Impressions of the Commodore PC-5
The Wellington haul gifted me a number of vintage computers most of which you see below. I've slowly been working through them and have got to the one shown by the big red arrow. The Commodore PC-5.
Figure 1. Wellington haul showing the Commodore PC-5
No fixes were needed to this machine. That means this blog article is essentially my impressions of the model but as it needed a good clean, I feel justified in squeezing it into the restoration section of the website.
A rare or unpopular model?
This Commodore PC model is hardly mentioned on the Web. I'm not sure why? It could have been sold in small numbers and was quickly superceded by the PC-10. Alternatively, perhaps it was a poor seller? Maybe it was just distributed in Australia or New Zealand so wasn't well known?
At the time of writing a Wikipedia entry on Commodore PC-compatibles refers to it as being the same as the very limited PC-1. This is incorrect. The computer is a full sized PC compatible with 5 expansion slots and two 360k floppy disk drives. (Update: this wikipedia article has now been corrected).
Figure 1. The Commodore PC-5 laid bare
The main unit
My machine came with the bare essentials. Just one card for combined monochrome graphics and printer. There is also a small vertical board coming off the motherboard. It's the one with the blue capacitors in the image above. I'm not sure what this does. Maybe it holds the memory? Another motherboard fitting is a serial and a parallel port with the sockets wired in at the back. In the original IBM PC, these ports would have been on separate cards hence taken up slots. It shows these interfaces were no longer regarded as optional extras in a PC by the time this model was released in 1984.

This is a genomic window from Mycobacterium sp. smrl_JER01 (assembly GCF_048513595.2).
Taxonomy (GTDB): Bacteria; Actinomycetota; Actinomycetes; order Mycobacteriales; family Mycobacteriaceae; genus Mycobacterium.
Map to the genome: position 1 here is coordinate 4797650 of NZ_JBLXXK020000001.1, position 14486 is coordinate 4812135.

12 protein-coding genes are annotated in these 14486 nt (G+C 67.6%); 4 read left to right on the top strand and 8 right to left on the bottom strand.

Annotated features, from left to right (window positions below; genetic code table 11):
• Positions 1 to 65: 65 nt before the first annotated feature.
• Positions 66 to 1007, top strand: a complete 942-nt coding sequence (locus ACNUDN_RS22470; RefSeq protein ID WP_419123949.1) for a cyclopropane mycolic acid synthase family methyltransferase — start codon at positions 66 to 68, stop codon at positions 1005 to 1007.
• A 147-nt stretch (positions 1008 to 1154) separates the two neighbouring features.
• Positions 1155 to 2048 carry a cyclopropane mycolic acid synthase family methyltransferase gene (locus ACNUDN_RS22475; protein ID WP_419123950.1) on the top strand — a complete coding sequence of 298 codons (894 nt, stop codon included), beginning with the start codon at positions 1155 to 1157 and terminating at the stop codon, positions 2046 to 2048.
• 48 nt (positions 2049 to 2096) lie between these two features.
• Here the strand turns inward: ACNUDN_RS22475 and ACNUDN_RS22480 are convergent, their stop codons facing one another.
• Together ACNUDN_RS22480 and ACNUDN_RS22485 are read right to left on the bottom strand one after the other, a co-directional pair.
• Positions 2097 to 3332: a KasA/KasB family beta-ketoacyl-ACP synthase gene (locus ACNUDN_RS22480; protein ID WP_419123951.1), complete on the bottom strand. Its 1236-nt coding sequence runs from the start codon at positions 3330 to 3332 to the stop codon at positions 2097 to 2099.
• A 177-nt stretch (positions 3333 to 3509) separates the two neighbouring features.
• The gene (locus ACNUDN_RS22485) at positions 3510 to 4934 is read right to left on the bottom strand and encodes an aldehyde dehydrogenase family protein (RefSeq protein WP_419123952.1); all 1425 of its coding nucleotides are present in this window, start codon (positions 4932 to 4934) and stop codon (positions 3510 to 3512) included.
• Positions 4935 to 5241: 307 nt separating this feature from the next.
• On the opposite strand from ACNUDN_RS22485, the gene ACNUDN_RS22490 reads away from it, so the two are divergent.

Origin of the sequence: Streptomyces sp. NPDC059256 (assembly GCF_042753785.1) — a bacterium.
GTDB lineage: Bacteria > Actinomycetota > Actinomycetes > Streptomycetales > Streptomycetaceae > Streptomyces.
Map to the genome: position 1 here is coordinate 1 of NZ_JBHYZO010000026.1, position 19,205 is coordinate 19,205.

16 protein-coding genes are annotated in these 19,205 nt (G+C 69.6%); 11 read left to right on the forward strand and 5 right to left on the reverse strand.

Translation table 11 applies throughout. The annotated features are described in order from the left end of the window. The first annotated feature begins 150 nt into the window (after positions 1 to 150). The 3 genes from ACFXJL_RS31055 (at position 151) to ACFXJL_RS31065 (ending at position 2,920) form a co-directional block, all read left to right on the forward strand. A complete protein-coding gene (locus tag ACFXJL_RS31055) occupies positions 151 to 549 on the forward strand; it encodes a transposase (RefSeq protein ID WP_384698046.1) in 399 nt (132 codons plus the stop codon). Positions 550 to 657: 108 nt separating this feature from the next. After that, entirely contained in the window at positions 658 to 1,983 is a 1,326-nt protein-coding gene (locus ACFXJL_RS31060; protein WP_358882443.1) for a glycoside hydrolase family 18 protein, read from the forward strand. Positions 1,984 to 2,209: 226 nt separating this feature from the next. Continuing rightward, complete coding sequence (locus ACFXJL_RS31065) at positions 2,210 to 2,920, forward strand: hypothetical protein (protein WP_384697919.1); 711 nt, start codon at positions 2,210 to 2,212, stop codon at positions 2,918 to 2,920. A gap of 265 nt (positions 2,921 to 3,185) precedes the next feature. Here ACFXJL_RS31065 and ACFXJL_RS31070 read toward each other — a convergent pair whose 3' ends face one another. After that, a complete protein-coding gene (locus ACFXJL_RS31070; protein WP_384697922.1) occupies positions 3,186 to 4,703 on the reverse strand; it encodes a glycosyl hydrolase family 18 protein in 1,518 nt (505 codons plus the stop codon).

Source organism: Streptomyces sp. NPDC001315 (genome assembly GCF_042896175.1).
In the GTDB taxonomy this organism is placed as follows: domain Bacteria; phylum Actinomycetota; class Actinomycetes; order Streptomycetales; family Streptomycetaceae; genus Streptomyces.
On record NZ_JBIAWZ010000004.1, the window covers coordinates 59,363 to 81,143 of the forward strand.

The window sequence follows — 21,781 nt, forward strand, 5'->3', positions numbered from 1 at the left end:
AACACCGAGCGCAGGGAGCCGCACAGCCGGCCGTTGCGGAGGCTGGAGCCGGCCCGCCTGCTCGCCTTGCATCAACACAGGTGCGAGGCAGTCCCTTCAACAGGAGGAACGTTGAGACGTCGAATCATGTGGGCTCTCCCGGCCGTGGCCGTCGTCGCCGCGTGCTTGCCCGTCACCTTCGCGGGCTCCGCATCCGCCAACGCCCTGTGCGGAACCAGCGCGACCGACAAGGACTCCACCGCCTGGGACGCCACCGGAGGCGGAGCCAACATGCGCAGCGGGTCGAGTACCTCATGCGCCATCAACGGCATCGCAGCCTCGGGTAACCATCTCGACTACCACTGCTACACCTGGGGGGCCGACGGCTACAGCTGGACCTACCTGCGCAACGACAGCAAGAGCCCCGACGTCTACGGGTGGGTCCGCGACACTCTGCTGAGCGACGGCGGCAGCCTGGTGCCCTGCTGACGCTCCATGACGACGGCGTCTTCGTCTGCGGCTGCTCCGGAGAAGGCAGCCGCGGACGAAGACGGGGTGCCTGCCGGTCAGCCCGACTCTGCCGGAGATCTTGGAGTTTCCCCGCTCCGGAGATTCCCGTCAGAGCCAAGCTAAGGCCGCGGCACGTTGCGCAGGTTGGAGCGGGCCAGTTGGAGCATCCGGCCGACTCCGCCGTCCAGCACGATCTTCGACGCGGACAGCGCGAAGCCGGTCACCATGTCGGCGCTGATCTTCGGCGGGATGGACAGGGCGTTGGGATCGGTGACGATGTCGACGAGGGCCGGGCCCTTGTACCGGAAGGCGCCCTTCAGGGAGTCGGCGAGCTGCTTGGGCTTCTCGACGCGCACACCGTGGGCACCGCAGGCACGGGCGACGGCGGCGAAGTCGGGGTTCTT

The computer sported one cream coloured floppy disk drive and one black one. I suspect the latter was a replacement and that originally two cream coloured drives were proudly displayed at the front.
Figure 2. Ports at the back of the PC-5
Checking out the system showed 640k memory on board and a processor running at about 4.7 MHz. This is the same speed as the original IBM PC/XT.
The keyboard was similar to the XT design, with the function keys down the left hand side and the cursor keys shared with the keypad. It not quite the same though with Alt and Ctrl BOTH being above the shift key and a few other differences.
Figure 3. PC-5 keyboard
One neat feature as regards the keyboard is how it's plugged in. Rather than at the back as with most PC clones, its plug is recessed under the front panel. This makes for easy assembly.
Figure 4. PC-5 Keyboard connection at the front
Apart from having a built-in serial and parallel port (hence freeing up at least one slot), this model doesn't offer much more than the original IBM PC. I like the style though. Some would consider the beige square box boring. Not me. I'm a minimalist at heart and I find the clean lines, lack of decoration and simple style and colour attractive.
Figure 5. Commodore PC-5. Large box, but the simplicity in style is attractive
It's not a classic machine and I really don't have room for it amongst the collection. I won't list it there. I'll let it enjoy it's place in the sun for a while though before I decide its fate.
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